Homo-Genetic Arsonist: F*ck Theory... Just Play, Goddamit
( Unsound Automatic : UACD008 )
Miggy Harries (guitar, vocals), Dafydd Harris (keyboards, guitar), Bill Bargefoot (bass), Rick Dragger (drums), The Jelly-bean King (drums)
"MANUFACTURER'S WARNING", says the insert, "Playing this thing too loud will HURT." It certainly will; if you go to see these guys live, take your earplugs. The intensity of this disc is pretty impressive -- it has the slegehammer white noise of the hardest of industrial techno, complete with eardrum-rupturing high frequencies, and freestyle solos to boot. It also has Miggy Harries.
Miggy Harries is a kid. The claims of the publicity that he's only thirteen are easy to dismiss, but this is straight out of the Live Skull school of raw, unapologetic adolescent rage and there's no question that this kid is the real thing. He's got a puerile sense of humour, a yelling energy and a kind of subversive, up-yours attitude problem which puts him way, way beyond most gangsta rappers in terms of old-fashioned burn-down-the-school naughtiness. There are guys singing about adolescent trauma who now have to worry about their grandchildren's GCSE results; here's someone doing it who hasn't even taken his options yet, and the results are a whole lot less cut-and-dried. On "Disintegrated Cheese", he sounds distinctly like a young Captain Beefheart.
Harries also plays guitar, and is rather good at it. Sure, he's no technician and he's a long way from being comparable with musicians twice or three times his age who are developing a mature voice. He simply can't have heard or played enough music for that. Yet you can hear the musical imagination hard at work in his scalding, untutored solos. He needs time (of which he has plenty) and we have to assume he's serious about playing, but given both of those things he will doubtless become a strong musician with some distinctive ideas.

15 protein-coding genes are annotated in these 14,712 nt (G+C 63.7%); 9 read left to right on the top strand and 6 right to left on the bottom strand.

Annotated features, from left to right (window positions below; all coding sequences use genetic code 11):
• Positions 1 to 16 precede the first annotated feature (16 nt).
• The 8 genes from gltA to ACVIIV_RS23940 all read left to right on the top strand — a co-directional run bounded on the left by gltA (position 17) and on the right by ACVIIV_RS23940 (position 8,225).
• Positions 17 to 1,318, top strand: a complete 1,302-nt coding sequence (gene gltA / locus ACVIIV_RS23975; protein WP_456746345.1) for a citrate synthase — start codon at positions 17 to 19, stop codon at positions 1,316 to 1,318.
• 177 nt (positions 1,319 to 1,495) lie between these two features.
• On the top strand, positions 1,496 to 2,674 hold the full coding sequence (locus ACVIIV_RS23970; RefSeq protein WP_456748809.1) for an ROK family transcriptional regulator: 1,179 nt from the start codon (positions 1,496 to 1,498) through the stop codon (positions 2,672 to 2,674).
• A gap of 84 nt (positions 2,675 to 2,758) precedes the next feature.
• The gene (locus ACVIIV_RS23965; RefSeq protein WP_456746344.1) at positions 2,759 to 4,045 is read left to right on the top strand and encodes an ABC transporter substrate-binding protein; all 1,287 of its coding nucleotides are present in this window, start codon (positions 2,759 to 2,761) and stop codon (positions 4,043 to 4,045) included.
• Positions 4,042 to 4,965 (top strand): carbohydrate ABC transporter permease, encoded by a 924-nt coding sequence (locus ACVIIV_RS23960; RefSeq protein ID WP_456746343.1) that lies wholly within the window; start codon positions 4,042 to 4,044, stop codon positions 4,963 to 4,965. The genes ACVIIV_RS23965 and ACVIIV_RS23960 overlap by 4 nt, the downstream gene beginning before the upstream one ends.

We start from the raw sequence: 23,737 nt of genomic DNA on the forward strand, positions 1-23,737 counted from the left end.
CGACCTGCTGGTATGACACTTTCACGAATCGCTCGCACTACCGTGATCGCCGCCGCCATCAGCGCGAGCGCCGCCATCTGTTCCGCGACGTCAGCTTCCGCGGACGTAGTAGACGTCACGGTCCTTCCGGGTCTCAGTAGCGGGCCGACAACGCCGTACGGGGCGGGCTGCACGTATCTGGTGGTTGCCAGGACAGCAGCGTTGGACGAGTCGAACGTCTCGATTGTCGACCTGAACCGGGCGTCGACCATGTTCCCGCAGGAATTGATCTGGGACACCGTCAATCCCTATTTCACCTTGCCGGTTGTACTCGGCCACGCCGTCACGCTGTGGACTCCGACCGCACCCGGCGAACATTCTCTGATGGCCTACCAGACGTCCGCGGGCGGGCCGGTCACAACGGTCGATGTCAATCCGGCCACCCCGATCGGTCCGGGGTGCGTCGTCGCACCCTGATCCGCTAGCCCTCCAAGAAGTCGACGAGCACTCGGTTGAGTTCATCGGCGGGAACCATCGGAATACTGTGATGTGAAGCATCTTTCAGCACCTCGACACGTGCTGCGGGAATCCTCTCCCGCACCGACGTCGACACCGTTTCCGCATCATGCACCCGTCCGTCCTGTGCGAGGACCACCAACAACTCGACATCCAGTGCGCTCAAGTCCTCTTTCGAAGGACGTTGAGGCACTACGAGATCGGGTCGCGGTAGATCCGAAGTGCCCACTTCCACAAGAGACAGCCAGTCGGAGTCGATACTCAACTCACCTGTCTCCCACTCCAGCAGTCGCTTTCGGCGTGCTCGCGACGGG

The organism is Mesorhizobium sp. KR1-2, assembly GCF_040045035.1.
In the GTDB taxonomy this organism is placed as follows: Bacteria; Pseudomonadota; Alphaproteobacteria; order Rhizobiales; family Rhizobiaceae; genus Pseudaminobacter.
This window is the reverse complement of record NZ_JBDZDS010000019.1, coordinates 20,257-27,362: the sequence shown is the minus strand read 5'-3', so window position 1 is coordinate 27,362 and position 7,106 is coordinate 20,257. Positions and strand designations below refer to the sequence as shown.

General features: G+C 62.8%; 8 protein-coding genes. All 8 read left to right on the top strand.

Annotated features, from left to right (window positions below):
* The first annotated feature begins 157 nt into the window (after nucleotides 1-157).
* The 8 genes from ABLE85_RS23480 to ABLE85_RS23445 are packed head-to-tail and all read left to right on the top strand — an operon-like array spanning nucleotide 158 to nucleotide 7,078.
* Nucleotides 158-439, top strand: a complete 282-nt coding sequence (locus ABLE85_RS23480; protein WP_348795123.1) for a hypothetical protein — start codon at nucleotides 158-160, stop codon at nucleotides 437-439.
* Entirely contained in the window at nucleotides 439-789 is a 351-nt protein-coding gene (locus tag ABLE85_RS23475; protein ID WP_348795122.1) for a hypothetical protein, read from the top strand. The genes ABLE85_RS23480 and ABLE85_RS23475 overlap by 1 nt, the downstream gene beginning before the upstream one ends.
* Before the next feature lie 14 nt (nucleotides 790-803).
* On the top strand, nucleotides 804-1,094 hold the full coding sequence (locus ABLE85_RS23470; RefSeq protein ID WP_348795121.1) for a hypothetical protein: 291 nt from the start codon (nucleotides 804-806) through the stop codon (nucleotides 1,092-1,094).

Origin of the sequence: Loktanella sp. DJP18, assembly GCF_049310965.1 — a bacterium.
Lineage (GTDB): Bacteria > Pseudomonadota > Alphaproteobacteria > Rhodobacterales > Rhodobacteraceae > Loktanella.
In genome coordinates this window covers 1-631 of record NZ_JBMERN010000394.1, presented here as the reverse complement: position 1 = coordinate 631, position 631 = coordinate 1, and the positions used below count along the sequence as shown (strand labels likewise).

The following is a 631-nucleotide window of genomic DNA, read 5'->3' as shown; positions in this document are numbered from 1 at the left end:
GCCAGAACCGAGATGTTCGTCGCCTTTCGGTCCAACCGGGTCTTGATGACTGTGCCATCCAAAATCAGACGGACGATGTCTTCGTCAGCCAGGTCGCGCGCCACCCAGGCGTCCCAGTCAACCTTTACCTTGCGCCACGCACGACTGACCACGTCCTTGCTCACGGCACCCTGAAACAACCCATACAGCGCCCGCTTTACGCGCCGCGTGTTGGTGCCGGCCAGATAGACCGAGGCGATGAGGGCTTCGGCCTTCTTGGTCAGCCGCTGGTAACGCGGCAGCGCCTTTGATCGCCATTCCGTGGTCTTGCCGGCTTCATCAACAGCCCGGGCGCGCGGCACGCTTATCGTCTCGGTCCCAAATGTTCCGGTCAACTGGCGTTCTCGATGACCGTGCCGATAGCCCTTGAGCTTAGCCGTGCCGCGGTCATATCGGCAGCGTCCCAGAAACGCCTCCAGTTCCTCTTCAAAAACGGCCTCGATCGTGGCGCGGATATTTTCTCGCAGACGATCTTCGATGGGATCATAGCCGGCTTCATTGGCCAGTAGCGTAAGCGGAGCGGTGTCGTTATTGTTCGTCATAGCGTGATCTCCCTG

As for the rest of the band, well, there's a touch of schoolboy incompetence which fits the mood well. Dafydd Harries is a pretty rough-and-ready rhythm guitarist, but a slick chops-obsessed metaller would hardly have been appropriate. He bluffs and stumbles his way through the riffs, pinned down by the very baggy bass and drum partnership (Jelly-Bean King subs for Dragger on four of the seventeen tracks). His keyboard playing, however, is much more inventive, and his contributions to the title track are especially nice, showing an excellent attention to detail, while his work on "Telepathic Communicational Breakdown" is great. I really never thought I'd be saying this about such a calculatedly punky, anti-proper-music disc, but Dafydd Harries might just be a name to watch.
What we have here is a peculiar brand of improvised metal fused with electronica and large dollops of the punk ethos; it ain't pretty, it's not exactly groundbreaking, but there's plenty of fist-in-the-air moments and some more subtle, promising things scattered around. This writer has complained before that some people record too early these days and, if so, this would be a rather extreme example, but Unsound Automatic seem committed to capturing and documenting the more obscure corners of British musical life and this is certainly one of them.